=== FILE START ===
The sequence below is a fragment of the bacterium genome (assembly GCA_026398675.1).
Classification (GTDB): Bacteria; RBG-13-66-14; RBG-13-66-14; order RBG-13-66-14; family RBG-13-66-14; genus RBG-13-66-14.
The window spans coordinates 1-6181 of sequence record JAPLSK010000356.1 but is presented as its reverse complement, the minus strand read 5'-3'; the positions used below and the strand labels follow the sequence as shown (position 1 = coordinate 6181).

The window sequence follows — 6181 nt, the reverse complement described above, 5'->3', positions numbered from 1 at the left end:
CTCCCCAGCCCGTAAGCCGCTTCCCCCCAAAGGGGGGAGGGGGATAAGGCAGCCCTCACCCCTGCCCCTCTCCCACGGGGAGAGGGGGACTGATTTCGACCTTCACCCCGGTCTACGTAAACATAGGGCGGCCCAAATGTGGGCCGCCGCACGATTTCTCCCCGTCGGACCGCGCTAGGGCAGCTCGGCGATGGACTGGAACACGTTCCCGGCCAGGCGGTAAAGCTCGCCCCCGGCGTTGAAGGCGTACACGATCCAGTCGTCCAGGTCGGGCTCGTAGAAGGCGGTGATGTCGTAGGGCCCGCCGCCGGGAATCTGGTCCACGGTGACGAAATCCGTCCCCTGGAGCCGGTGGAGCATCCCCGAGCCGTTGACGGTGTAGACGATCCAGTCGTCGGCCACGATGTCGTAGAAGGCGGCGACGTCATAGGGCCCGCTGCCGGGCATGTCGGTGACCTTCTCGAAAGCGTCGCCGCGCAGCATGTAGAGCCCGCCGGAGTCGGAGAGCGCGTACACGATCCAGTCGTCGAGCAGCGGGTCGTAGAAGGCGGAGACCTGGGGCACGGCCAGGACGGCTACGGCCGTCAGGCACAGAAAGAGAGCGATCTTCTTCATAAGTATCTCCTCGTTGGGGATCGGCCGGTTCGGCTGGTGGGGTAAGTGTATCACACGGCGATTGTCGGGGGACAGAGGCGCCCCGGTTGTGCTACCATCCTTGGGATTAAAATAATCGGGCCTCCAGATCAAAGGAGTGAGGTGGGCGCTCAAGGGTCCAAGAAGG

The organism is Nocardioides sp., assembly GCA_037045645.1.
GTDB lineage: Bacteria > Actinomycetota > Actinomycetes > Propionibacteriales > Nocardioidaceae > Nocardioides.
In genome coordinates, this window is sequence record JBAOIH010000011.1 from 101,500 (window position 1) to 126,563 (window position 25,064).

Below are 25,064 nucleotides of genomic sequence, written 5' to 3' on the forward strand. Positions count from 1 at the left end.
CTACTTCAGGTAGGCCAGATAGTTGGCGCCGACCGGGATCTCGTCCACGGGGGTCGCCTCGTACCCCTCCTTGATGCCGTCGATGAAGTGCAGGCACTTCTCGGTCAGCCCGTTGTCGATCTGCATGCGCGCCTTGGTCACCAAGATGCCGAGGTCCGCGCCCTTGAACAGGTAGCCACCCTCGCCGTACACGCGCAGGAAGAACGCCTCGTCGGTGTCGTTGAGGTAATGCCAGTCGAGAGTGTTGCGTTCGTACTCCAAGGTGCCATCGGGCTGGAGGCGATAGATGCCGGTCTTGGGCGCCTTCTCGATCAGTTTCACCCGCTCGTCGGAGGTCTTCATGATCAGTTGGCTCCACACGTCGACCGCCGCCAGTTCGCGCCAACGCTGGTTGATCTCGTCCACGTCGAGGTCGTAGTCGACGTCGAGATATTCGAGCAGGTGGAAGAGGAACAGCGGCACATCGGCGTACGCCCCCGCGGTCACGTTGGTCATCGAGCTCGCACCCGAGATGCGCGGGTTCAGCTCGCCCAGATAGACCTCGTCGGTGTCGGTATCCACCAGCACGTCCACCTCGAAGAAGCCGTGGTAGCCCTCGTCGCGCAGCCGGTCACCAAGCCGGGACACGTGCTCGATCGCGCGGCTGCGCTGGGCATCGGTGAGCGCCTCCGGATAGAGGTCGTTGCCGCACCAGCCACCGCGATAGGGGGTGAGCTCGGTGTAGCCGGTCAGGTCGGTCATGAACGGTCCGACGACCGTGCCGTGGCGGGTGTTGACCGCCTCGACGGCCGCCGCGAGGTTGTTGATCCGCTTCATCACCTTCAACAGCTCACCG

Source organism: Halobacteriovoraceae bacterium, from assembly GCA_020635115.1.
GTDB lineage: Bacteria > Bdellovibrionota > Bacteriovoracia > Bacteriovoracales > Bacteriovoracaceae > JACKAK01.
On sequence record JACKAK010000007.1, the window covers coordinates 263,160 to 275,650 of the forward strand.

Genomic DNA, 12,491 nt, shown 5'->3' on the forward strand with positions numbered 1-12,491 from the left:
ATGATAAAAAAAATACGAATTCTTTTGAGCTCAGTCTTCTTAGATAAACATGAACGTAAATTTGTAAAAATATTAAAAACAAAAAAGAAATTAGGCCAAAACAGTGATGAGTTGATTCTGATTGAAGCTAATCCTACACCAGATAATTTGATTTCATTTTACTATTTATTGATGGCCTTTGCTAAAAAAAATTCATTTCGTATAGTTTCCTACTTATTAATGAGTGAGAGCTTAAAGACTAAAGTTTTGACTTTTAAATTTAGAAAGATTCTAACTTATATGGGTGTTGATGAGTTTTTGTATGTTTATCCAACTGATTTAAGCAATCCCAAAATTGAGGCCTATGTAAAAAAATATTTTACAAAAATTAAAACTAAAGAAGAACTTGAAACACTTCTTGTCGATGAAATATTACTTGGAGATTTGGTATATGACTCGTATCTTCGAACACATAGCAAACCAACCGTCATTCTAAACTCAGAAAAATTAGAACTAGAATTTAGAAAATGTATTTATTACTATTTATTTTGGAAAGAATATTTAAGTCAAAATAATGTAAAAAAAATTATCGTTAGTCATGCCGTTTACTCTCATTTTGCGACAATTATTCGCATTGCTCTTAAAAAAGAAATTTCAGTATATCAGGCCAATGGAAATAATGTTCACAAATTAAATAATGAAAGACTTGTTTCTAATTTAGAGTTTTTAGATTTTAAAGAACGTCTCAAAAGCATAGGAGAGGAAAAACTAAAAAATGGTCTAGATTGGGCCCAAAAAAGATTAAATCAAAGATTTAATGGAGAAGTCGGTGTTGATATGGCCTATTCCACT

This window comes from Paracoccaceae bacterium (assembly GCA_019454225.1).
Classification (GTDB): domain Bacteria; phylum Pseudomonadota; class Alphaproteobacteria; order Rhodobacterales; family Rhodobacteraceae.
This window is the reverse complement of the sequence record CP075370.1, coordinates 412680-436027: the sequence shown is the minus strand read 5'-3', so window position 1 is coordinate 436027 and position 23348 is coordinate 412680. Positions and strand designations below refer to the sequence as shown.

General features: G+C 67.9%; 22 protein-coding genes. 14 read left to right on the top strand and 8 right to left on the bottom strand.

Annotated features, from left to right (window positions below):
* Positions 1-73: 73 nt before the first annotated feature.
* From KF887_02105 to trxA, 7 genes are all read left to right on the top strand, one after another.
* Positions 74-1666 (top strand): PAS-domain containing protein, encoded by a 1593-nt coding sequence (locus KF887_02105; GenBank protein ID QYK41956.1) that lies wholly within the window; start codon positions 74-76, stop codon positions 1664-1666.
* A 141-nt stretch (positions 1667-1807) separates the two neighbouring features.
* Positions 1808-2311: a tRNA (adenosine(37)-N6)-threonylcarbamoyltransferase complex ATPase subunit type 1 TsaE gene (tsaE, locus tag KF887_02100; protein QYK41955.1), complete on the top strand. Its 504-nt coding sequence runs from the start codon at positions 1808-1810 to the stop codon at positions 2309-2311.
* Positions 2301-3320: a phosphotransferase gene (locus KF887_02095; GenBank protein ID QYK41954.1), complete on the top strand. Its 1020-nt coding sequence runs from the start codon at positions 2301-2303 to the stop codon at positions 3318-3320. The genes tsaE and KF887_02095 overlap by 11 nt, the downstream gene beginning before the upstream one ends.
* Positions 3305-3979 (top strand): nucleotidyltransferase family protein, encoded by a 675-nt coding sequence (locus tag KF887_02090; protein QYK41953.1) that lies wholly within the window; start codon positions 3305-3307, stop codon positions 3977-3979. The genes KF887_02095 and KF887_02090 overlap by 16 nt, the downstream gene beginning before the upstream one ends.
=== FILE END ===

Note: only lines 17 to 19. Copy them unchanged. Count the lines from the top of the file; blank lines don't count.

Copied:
Classification (GTDB): domain Bacteria; phylum Pseudomonadota; class Alphaproteobacteria; order Rhodobacterales; family Rhodobacteraceae.
This window is the reverse complement of the sequence record CP075370.1, coordinates 412680-436027: the sequence shown is the minus strand read 5'-3', so window position 1 is coordinate 436027 and position 23348 is coordinate 412680. Positions and strand designations below refer to the sequence as shown.

General features: G+C 67.9%; 22 protein-coding genes. 14 read left to right on the top strand and 8 right to left on the bottom strand.